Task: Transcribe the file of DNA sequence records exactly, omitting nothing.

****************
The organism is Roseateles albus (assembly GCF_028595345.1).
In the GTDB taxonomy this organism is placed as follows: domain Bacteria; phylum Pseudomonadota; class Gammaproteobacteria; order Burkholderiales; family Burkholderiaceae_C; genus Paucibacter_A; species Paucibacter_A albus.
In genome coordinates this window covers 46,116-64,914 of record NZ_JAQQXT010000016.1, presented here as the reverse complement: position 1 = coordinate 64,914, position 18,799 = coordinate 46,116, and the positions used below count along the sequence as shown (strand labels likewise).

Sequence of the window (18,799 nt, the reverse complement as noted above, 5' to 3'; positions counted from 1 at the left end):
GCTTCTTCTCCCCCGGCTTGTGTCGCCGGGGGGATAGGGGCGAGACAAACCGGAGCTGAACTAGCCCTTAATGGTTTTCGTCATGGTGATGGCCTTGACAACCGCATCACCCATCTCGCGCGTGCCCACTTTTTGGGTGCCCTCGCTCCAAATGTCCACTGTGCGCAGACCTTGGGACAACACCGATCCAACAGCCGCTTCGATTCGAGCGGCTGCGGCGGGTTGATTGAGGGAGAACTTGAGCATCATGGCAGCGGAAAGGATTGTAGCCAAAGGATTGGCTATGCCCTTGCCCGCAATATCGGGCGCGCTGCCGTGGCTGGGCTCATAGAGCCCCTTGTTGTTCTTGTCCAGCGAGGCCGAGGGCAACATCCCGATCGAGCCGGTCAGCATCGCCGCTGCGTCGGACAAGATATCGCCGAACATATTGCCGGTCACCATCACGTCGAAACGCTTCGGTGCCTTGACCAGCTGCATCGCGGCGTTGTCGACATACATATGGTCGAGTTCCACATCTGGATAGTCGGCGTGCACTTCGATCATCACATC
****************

The organism is Roseateles albus (assembly GCF_028595345.1).
In the GTDB taxonomy this organism is placed as follows: domain Bacteria; phylum Pseudomonadota; class Gammaproteobacteria; order Burkholderiales; family Burkholderiaceae_C; genus Paucibacter_A; species Paucibacter_A albus.
In genome coordinates this window covers 46,116-64,914 of record NZ_JAQQXT010000016.1, presented here as the reverse complement: position 1 = coordinate 64,914, position 18,799 = coordinate 46,116, and the positions used below count along the sequence as shown (strand labels likewise).

Sequence of the window (18,799 nt, the reverse complement as noted above, 5' to 3'; positions counted from 1 at the left end):
GCTTCTTCTCCCCCGGCTTGTGTCGCCGGGGGGATAGGGGCGAGACAAACCGGAGCTGAACTAGCCCTTAATGGTTTTCGTCATGGTGATGGCCTTGACAACCGCATCACCCATCTCGCGCGTGCCCACTTTTTGGGTGCCCTCGCTCCAAATGTCCACTGTGCGCAGACCTTGGGACAACACCGATCCAACAGCCGCTTCGATTCGAGCGGCTGCGGCGGGTTGATTGAGGGAGAACTTGAGCATCATGGCAGCGGAAAGGATTGTAGCCAAAGGATTGGCTATGCCCTTGCCCGCAATATCGGGCGCGCTGCCGTGGCTGGGCTCATAGAGCCCCTTGTTGTTCTTGTCCAGCGAGGCCGAGGGCAACATCCCGATCGAGCCGGTCAGCATCGCCGCTGCGTCGGACAAGATATCGCCGAACATATTGCCGGTCACCATCACGTCGAAACGCTTCGGTGCCTTGACCAGCTGCATCGCGGCGTTGTCGACATACATATGGTCGAGTTCCACATCTGGATAGTCGGCGTGCACTTCGATCATCACATC